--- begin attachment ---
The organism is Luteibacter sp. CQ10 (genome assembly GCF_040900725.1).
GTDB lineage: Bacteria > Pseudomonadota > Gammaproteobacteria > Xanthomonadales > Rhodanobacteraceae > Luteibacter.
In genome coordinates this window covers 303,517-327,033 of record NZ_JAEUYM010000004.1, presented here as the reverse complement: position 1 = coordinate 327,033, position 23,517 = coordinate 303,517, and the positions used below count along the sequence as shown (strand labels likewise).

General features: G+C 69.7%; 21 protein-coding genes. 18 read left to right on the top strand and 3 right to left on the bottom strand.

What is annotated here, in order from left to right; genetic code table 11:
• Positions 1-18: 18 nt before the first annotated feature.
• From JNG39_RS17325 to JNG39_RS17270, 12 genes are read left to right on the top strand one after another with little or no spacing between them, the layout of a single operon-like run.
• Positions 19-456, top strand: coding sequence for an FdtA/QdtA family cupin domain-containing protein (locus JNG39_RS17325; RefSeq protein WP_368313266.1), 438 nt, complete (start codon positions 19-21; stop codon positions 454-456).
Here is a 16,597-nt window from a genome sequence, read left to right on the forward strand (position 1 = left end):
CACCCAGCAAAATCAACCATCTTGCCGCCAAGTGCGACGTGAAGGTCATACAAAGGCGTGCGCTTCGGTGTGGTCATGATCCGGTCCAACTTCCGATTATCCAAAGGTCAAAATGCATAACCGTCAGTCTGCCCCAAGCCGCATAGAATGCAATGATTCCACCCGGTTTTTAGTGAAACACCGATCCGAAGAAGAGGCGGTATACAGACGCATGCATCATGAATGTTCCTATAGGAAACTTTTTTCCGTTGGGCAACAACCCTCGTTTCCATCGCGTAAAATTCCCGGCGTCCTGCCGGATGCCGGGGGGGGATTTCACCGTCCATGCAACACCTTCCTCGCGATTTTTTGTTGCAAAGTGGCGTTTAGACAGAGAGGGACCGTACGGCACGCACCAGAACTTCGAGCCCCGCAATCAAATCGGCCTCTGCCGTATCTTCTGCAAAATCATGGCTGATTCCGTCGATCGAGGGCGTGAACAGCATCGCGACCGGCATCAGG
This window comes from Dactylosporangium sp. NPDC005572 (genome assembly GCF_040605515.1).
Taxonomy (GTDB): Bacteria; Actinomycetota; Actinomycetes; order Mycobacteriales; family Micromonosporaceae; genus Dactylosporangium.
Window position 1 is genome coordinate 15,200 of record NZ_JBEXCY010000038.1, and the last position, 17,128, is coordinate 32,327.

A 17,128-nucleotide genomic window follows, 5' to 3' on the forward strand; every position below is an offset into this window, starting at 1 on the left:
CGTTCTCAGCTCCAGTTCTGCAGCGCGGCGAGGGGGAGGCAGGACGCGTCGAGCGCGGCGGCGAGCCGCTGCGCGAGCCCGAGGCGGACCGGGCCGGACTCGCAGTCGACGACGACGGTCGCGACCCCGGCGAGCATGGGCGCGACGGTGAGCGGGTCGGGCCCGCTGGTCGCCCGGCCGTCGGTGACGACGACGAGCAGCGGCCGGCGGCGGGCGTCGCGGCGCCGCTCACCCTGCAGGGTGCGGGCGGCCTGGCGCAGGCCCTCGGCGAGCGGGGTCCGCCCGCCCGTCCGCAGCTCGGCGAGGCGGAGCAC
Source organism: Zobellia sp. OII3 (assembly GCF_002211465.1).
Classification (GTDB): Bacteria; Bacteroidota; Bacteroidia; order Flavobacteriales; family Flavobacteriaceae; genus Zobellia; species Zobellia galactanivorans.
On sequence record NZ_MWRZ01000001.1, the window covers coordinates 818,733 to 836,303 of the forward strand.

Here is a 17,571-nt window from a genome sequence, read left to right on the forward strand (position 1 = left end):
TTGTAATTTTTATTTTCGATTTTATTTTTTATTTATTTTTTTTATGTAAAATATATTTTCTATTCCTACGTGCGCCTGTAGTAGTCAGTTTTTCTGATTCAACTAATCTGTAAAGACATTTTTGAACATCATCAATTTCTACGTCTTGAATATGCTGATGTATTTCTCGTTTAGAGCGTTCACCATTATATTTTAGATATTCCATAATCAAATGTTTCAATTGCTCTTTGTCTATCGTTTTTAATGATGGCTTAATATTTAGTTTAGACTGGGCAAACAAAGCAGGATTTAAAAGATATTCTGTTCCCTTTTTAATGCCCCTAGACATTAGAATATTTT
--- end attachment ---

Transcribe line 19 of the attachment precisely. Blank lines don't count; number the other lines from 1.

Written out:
Here is a 17,571-nt window from a genome sequence, read left to right on the forward strand (position 1 = left end):